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Sit less, move more to stave off heart disease, says report

Dr. Barbara George, director of the Center for

Dr. Barbara George, director of the Center for Cardiovascular Lifestyle Medicine at Winthrop-University Hospital in Mineola, stands at the hydraulically powered desk in her office on Monday, Aug. 15, 2016. Photo Credit: Barry Sloan

Sitting and other sedentary behaviors are so hazardous to health that adults should significantly limit the time they are inactive to stave off heart disease and stroke, a special American Heart Association panel said in a report published Monday.

The state of being sedentary — not only a lack of exercise — is a potentially independent risk factor for cardiovascular disorders, the 11-member advisory panel of physicians and public health experts said.

“Regardless of how much physical activity someone gets, prolonged sedentary time could negatively impact the health of your heart and blood vessels,” Deborah Rohm Young, the group’s chairwoman, said in a statement.

The report, in the weekly journal Circulation, defines sedentary behaviors as sitting, reclining or lying down while awake. Other activities under the behavioral umbrella include working at a computer, watching television and reading.

The research is part of a growing body of scientific investigation into whether sitting is “the new smoking” in terms of health risks, and whether sedentary behaviors escalate the potential for a variety of medical conditions.

While the heart association’s panel focused on increased risk of cardiovascular disorders, the findings suggested a heightened risk of diabetes among those who are sedentary because their insulin activity is less efficient. The panel also proposed that extended periods of inactivity raise the risk of death from all causes.

Aside from the new report, doctors studying the ill effects of sitting have highlighted other possible risks.

For example, cancer researchers have connected sedentary lifestyles to an increased possibility of certain malignancies. And four years ago, a team of British scientists linked chronic kidney disease to sitting eight or more hours daily. Poor kidney function was determined by high levels of a telltale protein — albumin — in urine tests.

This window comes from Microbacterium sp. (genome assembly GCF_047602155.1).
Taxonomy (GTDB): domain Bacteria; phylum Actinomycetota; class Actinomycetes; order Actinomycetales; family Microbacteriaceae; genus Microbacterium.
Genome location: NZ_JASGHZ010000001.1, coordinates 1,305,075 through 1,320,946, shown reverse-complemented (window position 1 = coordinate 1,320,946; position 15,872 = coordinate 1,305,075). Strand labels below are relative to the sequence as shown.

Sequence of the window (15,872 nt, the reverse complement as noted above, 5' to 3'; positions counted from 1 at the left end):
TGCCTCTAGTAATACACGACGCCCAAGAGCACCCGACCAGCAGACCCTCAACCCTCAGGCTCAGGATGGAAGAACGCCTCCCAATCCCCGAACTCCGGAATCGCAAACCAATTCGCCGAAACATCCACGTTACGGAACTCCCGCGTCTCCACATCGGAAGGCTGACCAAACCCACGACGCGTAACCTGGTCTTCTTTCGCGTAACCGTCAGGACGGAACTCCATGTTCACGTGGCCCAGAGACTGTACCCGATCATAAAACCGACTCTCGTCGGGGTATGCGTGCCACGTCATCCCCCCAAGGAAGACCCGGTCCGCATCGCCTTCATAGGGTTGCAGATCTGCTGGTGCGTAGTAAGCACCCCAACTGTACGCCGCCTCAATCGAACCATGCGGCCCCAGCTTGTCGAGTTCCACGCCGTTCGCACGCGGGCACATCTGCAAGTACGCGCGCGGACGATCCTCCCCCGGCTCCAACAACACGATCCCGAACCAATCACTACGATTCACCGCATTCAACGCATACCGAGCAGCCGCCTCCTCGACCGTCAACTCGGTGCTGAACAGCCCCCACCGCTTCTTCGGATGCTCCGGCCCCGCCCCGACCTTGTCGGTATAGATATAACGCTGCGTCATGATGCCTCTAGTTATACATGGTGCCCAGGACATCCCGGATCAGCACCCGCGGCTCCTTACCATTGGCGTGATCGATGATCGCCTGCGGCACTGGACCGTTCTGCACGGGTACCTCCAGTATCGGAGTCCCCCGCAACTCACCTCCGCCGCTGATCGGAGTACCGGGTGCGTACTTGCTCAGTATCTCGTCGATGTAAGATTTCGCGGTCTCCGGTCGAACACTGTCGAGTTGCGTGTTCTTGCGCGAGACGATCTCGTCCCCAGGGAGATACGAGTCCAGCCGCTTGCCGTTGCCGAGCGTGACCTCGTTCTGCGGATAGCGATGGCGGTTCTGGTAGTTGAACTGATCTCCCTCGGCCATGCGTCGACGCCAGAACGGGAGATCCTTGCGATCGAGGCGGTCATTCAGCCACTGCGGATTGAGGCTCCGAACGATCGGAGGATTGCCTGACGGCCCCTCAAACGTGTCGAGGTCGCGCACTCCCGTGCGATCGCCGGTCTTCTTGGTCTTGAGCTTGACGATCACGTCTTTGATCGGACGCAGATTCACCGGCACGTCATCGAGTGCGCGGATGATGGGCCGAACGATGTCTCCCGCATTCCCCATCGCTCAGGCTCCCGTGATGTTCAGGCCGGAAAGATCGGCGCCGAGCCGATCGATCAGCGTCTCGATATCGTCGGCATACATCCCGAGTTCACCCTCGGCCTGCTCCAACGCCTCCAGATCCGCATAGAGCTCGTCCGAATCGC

“There are many important factors we don’t understand about sedentary time yet,” said Young, director of behavioral research at Kaiser Permanente in Pasadena, California. “We don’t have information about how much sedentary behavior is bad for health. The best advice at this time is to sit less and move more.”

People who are physically active must take into account how much time they spend simply sitting or otherwise inactive to reap the true benefits of their exercise, the panel said.

On Long Island, Dr. Barbara George, who directs the Center for Cardiovascular Lifestyle Medicine at Winthrop-University Hospital in Mineola, said the average workplace and many pursuits at home often involve hours spent being sedentary.

“We’ve become a sedentary society — sitting in front of a computer, driving, watching TV. All of this amounts to six to eight hours daily of sitting. That’s about average for adults,” George said, citing the newly reported data. “We really want to get that down to four to five. That’s what we’re shooting for.”

In a sitting position, the body burns fewer calories, she said, because metabolism is slower while seated when compared with standing.

George — saying “I try to practice what I preach” — works at a desk that allows her to stand during much of her workday. The desk can be easily lowered to accommodate the moments she allows herself to sit.

Her phone habits also help her stay active. “I walk and talk,” she said. “I don’t sit and speak.”

In the workplace, George recommended conducting meetings while walking as one way to reduce the amount of time spent sitting. Meetings held while on the move tend to be more productive, with fewer distractions, she said.

At home, exercising while watching TV is another way to turn a sedentary activity into an active one, she said.

Findings and remedies

  • Sitting and other sedentary behavior may increase the risk of cardiovascular disease, diabetes and overall risk of death.
  • Adults under age 60 spend six to eight hours of sedentary time daily; those above that age spend 8.5 to 9.6 hours seated, reclining or lying down.
  • Heart association panel recommends 30 minutes of moderate to vigorous exercise daily. To truly reduce health risks, the group recommends reducing the amount of time spent sedentary.
  • If you sit at your job, set an alarm on your cellphone as a reminder to stand up at least every two hours for more than a minute to walk, bend and stretch.
  • Gradually reduce daily sitting time by 15 to 20 minutes, aiming for two to three fewer sedentary hours over a 12-hour day.

Sources: American Heart Association Science Advisory Panel; Dr. Barbara George, Winthrop-University Hospital

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